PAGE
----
ATLANTA - Reaction to Gov. Brian Kemp’s proposal for Georgia to become the next "Constitutional Carry" state was swift, especially from the left.
The governor made the announcement he supports a measure that would do away with the need for weapons carry permits in Georgia. Currently, Georgians must have a Weapons Carry License, or WCL, in order to carry a concealed weapon in public.
Gun safety advocates were quick to call this a political move by an incumbent governor facing a potentially heated primary. Former U.S. Senator David Perdue and former state Rep. Vernon Jones are both running against Kemp in the Republican primary.
"It's not a good policy and it's not a safe policy for the citizens of Georgia," said Dorothy Leone-Glasser, Advocates for Responsible Care.
Kemp now argues that the current law undermines the rights protected under the Second Amendment, but gun safety advocates believe the relaxing of the law will lead to more deaths.
"We're concerned about the regulations getting too lax. There are so many policies and legislation that we haven't addressed yet in Georgia...background checks, domestic violence, and suicides," Leone-Glasser said.
She also said a loosening of the law will also prevent police from being able to investigate certain illegal activities effectively.
"Sit down with law enforcement....takes away their ability to know who's carrying a gun, where they have it, and whether they're legally permitted to do this," she said.
Georgia 6th District Rep. Lucy McBath, D-Ga., whose son was a victim of gun violence, shared a similar sentiment online writing:
"Governor Kemp’s outrageous proposal endangers Georgia families. Full stop. Irresponsible gun laws like this ripped my family apart, and I am tired of our leader turning a blind eye to safety."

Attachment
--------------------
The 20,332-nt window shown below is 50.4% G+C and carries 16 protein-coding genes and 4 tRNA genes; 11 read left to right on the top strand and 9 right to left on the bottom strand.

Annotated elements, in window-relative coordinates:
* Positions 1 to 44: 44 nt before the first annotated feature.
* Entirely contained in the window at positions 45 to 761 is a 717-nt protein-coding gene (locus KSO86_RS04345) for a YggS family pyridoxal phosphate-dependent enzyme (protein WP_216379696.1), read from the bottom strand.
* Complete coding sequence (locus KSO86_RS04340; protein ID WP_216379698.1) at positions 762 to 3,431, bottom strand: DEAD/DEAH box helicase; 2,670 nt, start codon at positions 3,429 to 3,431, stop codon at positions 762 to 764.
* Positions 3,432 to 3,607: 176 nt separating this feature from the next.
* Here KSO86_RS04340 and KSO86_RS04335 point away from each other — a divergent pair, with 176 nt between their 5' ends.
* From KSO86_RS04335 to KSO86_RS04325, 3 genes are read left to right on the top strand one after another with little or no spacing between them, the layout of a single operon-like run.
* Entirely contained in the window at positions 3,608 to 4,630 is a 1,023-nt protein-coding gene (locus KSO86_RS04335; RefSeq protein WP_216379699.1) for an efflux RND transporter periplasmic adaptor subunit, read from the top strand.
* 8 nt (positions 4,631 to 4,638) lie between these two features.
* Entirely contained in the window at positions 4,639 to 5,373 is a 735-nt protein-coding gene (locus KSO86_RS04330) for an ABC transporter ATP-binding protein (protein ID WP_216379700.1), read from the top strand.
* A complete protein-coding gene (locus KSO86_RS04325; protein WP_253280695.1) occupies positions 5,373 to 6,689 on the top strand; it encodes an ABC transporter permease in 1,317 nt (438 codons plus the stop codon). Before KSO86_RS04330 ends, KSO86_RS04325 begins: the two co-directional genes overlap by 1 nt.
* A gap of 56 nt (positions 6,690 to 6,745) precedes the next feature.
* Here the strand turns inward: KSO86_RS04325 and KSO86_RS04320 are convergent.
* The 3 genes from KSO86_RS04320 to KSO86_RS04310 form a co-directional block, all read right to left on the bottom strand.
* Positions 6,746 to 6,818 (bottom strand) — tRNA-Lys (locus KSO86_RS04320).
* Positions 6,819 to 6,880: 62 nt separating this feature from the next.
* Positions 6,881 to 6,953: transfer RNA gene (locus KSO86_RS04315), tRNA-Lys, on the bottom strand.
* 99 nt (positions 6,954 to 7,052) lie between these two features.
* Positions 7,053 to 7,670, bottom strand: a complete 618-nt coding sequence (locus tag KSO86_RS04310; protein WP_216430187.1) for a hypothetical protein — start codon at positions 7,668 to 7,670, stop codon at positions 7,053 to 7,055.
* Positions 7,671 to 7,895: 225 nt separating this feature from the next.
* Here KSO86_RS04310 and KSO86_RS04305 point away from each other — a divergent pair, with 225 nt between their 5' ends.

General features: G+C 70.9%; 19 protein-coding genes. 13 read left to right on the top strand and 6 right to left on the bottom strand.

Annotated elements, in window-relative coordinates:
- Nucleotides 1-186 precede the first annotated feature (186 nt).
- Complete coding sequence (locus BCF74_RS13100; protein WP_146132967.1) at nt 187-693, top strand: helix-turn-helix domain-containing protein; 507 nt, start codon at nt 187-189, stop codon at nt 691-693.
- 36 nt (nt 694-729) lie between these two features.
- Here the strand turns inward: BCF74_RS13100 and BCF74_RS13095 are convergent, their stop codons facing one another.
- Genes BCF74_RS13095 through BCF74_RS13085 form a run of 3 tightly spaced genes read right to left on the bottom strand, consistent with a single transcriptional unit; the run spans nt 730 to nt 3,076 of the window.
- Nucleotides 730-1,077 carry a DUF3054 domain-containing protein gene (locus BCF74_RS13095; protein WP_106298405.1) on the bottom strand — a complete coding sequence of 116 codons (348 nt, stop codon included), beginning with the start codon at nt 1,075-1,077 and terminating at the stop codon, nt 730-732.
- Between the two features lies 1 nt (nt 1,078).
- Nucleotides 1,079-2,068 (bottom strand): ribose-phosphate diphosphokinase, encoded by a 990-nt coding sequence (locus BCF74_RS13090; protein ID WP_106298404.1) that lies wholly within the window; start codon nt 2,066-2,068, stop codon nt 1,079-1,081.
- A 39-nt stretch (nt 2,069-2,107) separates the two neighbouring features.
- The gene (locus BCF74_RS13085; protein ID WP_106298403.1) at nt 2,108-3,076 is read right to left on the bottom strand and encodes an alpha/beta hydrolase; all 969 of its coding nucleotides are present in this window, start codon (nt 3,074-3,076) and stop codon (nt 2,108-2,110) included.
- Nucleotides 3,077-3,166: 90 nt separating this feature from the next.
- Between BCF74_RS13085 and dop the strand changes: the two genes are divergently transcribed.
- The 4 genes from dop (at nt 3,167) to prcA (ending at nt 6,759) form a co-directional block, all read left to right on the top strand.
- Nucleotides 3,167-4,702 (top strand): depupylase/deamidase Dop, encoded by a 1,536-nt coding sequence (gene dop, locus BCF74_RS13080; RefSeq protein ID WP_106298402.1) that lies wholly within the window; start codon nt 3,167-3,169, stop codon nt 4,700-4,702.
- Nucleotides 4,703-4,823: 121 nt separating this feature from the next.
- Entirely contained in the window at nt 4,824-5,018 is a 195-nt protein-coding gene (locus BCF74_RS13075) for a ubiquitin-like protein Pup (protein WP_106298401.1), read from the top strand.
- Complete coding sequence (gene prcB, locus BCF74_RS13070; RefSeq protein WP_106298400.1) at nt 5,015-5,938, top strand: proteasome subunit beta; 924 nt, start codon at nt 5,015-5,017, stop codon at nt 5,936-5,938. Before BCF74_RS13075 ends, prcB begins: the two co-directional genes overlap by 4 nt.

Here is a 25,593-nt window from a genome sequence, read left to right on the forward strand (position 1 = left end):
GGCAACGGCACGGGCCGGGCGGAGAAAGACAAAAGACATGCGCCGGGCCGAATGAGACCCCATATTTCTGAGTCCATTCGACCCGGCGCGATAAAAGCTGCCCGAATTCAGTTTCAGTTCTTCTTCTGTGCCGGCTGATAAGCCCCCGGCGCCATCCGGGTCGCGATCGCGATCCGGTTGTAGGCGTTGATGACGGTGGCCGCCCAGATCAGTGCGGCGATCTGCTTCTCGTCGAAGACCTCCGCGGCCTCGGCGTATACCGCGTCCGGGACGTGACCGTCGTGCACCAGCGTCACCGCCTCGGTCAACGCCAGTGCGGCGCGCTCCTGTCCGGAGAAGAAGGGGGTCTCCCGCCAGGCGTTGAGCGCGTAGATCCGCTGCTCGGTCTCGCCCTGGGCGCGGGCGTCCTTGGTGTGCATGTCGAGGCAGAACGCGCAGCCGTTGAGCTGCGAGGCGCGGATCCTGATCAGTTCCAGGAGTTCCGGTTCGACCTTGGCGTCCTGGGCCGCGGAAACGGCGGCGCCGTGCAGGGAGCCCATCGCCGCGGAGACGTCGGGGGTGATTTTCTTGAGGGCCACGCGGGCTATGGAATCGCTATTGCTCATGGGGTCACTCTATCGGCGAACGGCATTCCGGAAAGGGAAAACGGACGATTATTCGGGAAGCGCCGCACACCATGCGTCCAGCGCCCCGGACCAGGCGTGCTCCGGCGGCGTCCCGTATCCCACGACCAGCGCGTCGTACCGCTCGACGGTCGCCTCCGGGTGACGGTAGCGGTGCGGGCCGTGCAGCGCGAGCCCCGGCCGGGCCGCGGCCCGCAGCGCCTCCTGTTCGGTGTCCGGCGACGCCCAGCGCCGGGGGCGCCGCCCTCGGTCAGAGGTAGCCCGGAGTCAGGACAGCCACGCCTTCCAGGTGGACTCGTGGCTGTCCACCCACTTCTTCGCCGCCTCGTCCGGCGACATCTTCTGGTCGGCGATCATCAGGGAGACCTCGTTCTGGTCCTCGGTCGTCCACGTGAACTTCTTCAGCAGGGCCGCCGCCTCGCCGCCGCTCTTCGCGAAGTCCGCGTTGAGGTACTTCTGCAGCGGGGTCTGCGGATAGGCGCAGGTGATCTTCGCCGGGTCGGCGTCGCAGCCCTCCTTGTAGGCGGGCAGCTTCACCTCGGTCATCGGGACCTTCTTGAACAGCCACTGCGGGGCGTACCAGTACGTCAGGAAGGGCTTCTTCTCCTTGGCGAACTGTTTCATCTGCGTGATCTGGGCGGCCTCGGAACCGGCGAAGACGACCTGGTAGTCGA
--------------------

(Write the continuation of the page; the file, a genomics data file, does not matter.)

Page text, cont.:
McBath is the mother of Jordan Davis, who was 17 years old when he was gunned down at a Jacksonville gas station over a loud music dispute in 2012 making national headlines.
"…Governor Kemp’s proposal endangers the lives of Georgia’s children," her statement concluded.
"The same guy who pointed a gun at a teenager on TV now panders with reckless proposals threatening Georgia lives. As her opponents run to dangerous extremes and fight desperately to salvage their political careers," wrote Stacey Abrams’ campaign manager Lauren Groh-Wargo.
Abrams announced late last year she would once again seek the Democratic nomination to run for Georgia Governor. She and her staff joined in denouncing the move.
Multiple other prominent members of the Democratic Party in Georgia including the party itself denounced the proposal.
"Permitless carry would put law enforcement officers like my husband in even more danger, but apparently, Governor Kemp and David Perdue would rather risk Georgian lives on political games than support law enforcement," said Courtney Spriggs, a former law enforcement officer and a volunteer leader with the Georgia chapter of Moms Demand Action. "While these politicians are embracing radical policies like permitless carry in a pathetic and dangerous effort to curry favor among gun extremists, we’ll be fighting for laws that would actually prevent gun violence in our communities and make Georgia safer – starting with repealing ‘Stand Your Ground.’"
But many on the right are calling those who opposed to the legislation "anti-gun zealots who wish to leave Americans defenseless."
"We shouldn’t have to claw back a civil right, a God-given right to defend ourselves," said Lt. Col. Willes K. Lee, NRA. "The right to keeping their arms is in fact the most fundamental of rights."
FOX 5 reached out to several metro Atlanta law enforcement agencies to get their reaction but had not received any comment.